Saturday, 18 May 2013

Euler-Fermat Theory and Prime-testing

As mentioned in the last post, Euler-Fermat's Theory states that for any element m in a group:
$m^{\varphi(n)} = 1 \text{ mod } n$
where $\varphi(n)$ is the totient of n.
The totient of a number is simply the number of Integers that are smaller, and coprime (i.e. no common factors).

This allows us to come up with a simple (though not foolproof) test for prime numbers.
If n is a prime number p, then the number of smaller Integers that are coprime, are all of them. Thus $\varphi(p) = p-1$ for a prime number, and $m^{(p-1)} = 1 \text{ mod } p$ should be true for all the numbers m, smaller than p.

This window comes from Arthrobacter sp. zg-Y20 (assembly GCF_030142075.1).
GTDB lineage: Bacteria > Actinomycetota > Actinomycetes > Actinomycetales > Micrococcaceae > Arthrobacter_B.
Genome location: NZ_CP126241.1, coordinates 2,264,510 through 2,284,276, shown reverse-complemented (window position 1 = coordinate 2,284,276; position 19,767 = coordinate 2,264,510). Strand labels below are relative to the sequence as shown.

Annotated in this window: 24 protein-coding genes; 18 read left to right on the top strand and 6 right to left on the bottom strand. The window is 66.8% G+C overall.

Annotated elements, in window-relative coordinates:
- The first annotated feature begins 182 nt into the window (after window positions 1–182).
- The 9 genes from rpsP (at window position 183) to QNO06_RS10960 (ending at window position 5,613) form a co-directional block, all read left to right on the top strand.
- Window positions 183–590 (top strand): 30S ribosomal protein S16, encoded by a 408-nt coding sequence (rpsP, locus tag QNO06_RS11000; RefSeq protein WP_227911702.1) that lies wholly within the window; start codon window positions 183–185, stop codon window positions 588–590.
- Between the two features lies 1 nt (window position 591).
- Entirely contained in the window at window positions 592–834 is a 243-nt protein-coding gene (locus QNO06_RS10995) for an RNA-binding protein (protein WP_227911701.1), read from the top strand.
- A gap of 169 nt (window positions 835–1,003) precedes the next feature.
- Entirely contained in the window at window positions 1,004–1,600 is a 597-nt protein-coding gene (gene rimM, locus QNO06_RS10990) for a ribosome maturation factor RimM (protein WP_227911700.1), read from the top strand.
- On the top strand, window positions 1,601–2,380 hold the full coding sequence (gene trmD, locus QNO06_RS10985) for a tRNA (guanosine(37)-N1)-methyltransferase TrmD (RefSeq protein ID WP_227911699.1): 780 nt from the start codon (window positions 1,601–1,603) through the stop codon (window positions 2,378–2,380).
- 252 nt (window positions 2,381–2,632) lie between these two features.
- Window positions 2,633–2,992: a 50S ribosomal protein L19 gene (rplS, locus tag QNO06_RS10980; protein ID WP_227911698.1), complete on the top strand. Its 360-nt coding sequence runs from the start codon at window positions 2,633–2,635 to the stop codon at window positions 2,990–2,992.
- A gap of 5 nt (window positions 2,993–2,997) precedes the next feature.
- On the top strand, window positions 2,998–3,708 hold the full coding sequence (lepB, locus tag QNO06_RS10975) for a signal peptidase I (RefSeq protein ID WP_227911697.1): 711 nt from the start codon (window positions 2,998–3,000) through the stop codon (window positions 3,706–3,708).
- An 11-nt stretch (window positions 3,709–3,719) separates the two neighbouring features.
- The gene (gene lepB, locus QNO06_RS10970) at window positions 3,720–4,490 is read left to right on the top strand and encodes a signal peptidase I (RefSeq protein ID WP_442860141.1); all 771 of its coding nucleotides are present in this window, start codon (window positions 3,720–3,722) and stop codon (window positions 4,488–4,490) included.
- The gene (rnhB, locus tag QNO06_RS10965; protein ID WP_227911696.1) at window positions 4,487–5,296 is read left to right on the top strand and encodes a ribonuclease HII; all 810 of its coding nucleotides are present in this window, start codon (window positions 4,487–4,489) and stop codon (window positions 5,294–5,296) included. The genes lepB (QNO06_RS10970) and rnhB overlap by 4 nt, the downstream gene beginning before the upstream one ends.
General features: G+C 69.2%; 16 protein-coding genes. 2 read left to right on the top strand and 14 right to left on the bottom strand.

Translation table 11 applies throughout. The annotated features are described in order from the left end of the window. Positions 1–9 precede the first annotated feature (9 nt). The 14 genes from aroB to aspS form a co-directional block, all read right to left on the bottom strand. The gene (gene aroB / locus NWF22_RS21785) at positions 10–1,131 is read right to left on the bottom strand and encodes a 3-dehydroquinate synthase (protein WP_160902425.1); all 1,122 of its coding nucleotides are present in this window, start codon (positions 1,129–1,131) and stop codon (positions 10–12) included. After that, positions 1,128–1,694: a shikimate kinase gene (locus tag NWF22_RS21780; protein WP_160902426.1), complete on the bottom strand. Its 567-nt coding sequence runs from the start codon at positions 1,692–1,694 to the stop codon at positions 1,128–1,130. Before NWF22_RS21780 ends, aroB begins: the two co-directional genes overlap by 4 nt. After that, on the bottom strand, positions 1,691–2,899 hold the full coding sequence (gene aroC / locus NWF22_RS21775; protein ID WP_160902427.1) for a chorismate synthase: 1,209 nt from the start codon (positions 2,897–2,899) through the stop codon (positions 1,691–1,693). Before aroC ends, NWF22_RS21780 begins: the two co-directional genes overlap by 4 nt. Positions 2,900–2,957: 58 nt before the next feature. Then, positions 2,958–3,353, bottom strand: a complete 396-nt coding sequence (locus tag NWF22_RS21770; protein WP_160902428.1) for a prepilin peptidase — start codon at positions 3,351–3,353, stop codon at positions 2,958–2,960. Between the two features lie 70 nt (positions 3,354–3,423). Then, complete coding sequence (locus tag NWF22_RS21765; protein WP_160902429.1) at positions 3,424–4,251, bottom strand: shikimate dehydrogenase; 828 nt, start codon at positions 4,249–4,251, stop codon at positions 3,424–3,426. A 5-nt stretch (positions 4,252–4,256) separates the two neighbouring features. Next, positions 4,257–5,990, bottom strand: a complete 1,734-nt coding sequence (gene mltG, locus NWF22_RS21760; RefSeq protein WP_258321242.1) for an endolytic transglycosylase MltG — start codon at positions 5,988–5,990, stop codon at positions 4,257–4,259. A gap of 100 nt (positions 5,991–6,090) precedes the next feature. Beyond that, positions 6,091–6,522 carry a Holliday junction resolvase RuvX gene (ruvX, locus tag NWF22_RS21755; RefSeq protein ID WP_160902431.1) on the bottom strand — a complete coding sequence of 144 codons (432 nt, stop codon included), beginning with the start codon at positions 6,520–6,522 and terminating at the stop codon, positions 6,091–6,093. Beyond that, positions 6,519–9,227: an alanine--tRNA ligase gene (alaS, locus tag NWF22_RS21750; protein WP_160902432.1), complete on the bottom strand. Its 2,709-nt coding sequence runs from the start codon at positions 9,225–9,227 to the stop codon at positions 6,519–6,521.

It turns out that just randomly choosing one number m, smaller than p, and discovering $m^{(p-1)} = 1 \text{ mod } p$ means that it's a ½ chance that the number p is prime. If it doesn't give us 1 mod p, then the number is definitely composite.

Which brings us to a very interesting definition of a mathematical proof. We can't prove a number is prime with 100% certainty using this method, but we can keep testing different values of m (which are referred to as witnesses) to achieve a probably prime number.
If we successfully test one witness, P(composite) = $\frac{1}{2}$. Two witnesses, P(composite) = $\frac{1}{4}$ etc. etc.

We can keep testing witnesses until we achieve a likelihood of a prime number with as large a probability as we care to keep calculating …

Except there is a special group of numbers called the Carmichael numbers that will pass this test, and are still composite. Thankfully these numbers are somewhat rare.

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